Nathan’s Food and Wine Crash Course

What to serve at your next get-together? REAL SIMPLE. REAL LIFE. food expert Nathan Lyon offers up an A to Z guide to vino―no sniffing, swirling, or spitting required―and recommends ten bottles that won’t break the bank.

Photo by  Anna Williams

Cabernet Sauvignon (Red)

What it is: Known as the king of reds, this bold wine has flavors that cover the spectrum from green bell pepper to fresh tobacco to ripe berries. (Choose carefully; it can overpower the flavors of your food.)
Goes best with: Rich proteins like steak, burgers, roast beef, lamb, and game meats, plus stewed dishes and aged or strong-smelling cheeses like Brie.
Nathan's pick:  2004 1221 Cabernet Sauvignon, $20


Chardonnay (White)

What it is: A rich white that commonly has pineapple and mango flavors and a buttery, oaky finish.
Goes best with: Grilled chicken and fish, creamy sauces (including over pasta), shellfish, veal and pork, rabbit, ripe, and creamy cheeses like Brie and Camembert.
Nathan's pick:  2006 Truchard Chardonnay, $30


Malbec (Red)

What it is: Grown frequently in Argentina, this robust red resembles Cabernet Sauvignon but with a slightly softer edge and flavors of dried, dark fruit such as black currants and plum.
Goes best with: Grilled meats and sausages, steaks, lamb, pizza, hard cheeses such as Parmesan.
Nathan's pick:  2004 Familia Zuccardi Q Malbec, $22


Merlot (Red)

What it is: A low-acidity medium-bodied wine that often tastes of plum, berries and currants, it famously took a bruising in the wine-snob movie Sideways.
Goes best with: Duck, pasta, red meat, smoked or grilled foods, pork, mushrooms, pizza, chocolate, and full-flavored cheeses.
Nathan's pick:  2005 Chateau Souverain Alexander Valley Merlot, $22


Pinot Grigio (White)

What it is: Also known as Pinot Gris, this wine tends to be light, dry, and crisp.
Goes best with: Shellfish and most light seafood dishes, salads, light pastas, goat and sheep’s milk cheeses.
Nathan's pick:  2007 Santa Margherita Pinot Grigio, $26


Pinot Noir (Red)

What it is: A lighter-bodied red with cherry and raspberry flavors.
Goes best with: Grilled foods, chicken, salmon, ahi tuna, pork, mild cheeses like Swiss, Feta, and Gruyère.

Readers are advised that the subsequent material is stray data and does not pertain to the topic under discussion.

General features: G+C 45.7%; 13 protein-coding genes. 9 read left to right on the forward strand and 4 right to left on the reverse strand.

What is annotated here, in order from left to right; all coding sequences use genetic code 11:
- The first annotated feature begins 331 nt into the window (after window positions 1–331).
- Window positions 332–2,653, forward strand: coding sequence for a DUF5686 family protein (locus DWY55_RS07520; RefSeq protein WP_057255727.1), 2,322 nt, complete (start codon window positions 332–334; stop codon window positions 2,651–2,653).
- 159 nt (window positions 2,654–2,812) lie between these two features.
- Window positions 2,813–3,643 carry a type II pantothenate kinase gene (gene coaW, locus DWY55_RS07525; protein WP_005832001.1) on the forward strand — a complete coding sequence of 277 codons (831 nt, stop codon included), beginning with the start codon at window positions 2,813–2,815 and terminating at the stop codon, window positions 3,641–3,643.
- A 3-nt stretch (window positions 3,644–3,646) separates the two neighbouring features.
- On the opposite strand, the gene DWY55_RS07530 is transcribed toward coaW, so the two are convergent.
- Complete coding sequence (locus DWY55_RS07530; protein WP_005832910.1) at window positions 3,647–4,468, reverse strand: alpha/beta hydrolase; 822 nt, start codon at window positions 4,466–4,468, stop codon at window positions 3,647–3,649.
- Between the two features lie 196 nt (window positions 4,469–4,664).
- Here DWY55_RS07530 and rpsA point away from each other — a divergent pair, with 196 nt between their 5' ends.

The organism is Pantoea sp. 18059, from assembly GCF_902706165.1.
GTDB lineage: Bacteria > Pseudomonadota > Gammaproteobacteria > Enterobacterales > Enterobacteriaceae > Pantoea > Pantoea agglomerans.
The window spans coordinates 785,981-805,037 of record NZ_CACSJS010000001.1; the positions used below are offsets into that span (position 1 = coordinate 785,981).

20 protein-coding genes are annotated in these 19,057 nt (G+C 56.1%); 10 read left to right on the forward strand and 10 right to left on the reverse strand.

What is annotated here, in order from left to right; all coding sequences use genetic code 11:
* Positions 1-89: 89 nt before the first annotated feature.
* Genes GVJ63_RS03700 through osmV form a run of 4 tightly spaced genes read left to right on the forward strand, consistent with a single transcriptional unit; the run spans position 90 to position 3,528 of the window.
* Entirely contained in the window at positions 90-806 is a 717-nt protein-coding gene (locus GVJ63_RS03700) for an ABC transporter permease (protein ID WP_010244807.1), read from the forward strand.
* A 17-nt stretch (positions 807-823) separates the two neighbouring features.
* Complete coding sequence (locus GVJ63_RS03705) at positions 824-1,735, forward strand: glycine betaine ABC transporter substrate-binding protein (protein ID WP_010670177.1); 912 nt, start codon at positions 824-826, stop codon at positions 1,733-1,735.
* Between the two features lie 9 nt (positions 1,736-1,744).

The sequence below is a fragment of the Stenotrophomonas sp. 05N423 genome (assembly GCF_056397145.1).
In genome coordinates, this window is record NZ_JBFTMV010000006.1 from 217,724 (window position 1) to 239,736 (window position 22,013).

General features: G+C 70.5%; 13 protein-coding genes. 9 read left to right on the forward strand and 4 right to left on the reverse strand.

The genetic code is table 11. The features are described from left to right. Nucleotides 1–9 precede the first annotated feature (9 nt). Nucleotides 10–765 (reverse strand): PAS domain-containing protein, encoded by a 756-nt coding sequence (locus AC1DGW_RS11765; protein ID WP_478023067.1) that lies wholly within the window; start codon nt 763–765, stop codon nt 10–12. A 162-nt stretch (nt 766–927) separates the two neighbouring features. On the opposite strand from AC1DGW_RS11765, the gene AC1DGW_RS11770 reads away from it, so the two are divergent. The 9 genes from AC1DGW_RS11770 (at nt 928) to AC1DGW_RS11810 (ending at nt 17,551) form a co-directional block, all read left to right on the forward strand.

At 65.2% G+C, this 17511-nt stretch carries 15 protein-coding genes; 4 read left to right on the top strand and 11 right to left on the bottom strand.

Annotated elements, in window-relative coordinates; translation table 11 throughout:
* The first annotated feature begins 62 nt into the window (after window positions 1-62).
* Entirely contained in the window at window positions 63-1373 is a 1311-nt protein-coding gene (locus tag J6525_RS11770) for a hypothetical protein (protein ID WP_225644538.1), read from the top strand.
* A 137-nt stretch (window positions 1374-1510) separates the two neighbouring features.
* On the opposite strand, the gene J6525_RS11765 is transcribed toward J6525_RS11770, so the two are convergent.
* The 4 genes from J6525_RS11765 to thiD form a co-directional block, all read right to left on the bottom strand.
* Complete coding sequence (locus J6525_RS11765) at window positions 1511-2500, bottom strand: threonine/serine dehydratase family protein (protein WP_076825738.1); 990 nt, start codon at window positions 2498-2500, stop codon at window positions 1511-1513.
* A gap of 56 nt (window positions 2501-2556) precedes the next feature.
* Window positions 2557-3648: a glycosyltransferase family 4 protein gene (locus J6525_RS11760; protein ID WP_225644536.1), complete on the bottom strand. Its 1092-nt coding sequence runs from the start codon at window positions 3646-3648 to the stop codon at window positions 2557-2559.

Nathan's pick:  2006 Tower Brook Pinot Noir, $25


Riesling (White)

What it is: A wine that can be sweet or dry depending on the winemaker, it tends to be fruity, floral, and light.
Goes best with: Barbecued seafood, pork, shellfish, summer fruit, creamy cheeses, moderately spicy ethnic foods like Thai and Chinese, salads.
Nathan's pick:  2006 Allan Scott Riesling, $15


Sauvignon Blanc (White)

What it is: Also known as Fumé Blanc, this citrusy, grassy wine is traditionally light, crisp, and refreshing.
Goes best with: White or light fish, grilled vegetables, oysters, fruit, mild cheeses, chicken.
Nathan's pick:  2004 Cakebread Cellars Sauvignon Blanc, $48


Sparkling Wine (White)

What it is: Wine that is specially fermented to produce carbonation, bubbly hails from all over the world―but only bottles that come from the Champagne region in France can be called the C-word. The sweetness of sparkling wine varies based on the grape variety used and how much sugar is added during the fermentation process, ranging from Brut Natural (the driest) to Doux (very sweet).
Goes best with: Appetizers, spicy dishes, shellfish (especially lobster and scallops), caviar, salty foods, sushi, and fruit.
Nathan's pick:  Moet & Chandon Champagne White Star, $32


Zinfandel (Red)

What it is: A versatile wine that can be light and fruity or heavy and robust depending on the winemaker and often has flavors of raspberry, blackberry, anise, and pepper.
Goes best with:  Richly sauced dishes, barbecued meats, pizza, pasta, red meat, turkey, game meats, spicy foods.
Nathan's pick:  2006 Alexander Valley Vineyards Sin Zin Zinfandel, $14